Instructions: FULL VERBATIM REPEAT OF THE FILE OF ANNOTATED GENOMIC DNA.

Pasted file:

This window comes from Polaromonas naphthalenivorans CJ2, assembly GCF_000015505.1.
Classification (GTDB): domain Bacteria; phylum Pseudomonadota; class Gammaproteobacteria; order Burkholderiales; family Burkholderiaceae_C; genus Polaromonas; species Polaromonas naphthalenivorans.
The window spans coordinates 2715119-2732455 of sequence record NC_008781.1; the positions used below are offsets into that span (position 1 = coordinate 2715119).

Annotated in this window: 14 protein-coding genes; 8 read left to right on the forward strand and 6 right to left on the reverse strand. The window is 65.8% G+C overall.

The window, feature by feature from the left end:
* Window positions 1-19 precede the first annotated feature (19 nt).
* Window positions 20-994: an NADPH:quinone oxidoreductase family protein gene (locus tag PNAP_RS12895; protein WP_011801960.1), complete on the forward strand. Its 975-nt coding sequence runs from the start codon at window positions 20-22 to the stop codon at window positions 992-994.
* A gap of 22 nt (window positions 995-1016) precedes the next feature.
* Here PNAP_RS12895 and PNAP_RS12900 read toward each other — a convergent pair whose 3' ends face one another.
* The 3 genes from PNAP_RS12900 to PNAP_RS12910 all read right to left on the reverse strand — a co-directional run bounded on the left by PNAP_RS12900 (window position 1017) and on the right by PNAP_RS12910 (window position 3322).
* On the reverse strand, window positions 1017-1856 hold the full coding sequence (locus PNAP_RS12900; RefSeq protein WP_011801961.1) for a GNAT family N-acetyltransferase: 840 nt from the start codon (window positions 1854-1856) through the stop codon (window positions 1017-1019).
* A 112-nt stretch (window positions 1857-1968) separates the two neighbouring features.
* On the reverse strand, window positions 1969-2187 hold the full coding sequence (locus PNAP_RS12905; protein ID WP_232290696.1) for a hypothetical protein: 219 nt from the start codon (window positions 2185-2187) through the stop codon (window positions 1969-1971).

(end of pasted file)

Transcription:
This window comes from Polaromonas naphthalenivorans CJ2, assembly GCF_000015505.1.
Classification (GTDB): domain Bacteria; phylum Pseudomonadota; class Gammaproteobacteria; order Burkholderiales; family Burkholderiaceae_C; genus Polaromonas; species Polaromonas naphthalenivorans.
The window spans coordinates 2715119-2732455 of sequence record NC_008781.1; the positions used below are offsets into that span (position 1 = coordinate 2715119).

Annotated in this window: 14 protein-coding genes; 8 read left to right on the forward strand and 6 right to left on the reverse strand. The window is 65.8% G+C overall.

The window, feature by feature from the left end:
* Window positions 1-19 precede the first annotated feature (19 nt).
* Window positions 20-994: an NADPH:quinone oxidoreductase family protein gene (locus tag PNAP_RS12895; protein WP_011801960.1), complete on the forward strand. Its 975-nt coding sequence runs from the start codon at window positions 20-22 to the stop codon at window positions 992-994.
* A gap of 22 nt (window positions 995-1016) precedes the next feature.
* Here PNAP_RS12895 and PNAP_RS12900 read toward each other — a convergent pair whose 3' ends face one another.
* The 3 genes from PNAP_RS12900 to PNAP_RS12910 all read right to left on the reverse strand — a co-directional run bounded on the left by PNAP_RS12900 (window position 1017) and on the right by PNAP_RS12910 (window position 3322).
* On the reverse strand, window positions 1017-1856 hold the full coding sequence (locus PNAP_RS12900; RefSeq protein WP_011801961.1) for a GNAT family N-acetyltransferase: 840 nt from the start codon (window positions 1854-1856) through the stop codon (window positions 1017-1019).
* A 112-nt stretch (window positions 1857-1968) separates the two neighbouring features.
* On the reverse strand, window positions 1969-2187 hold the full coding sequence (locus PNAP_RS12905; protein ID WP_232290696.1) for a hypothetical protein: 219 nt from the start codon (window positions 2185-2187) through the stop codon (window positions 1969-1971).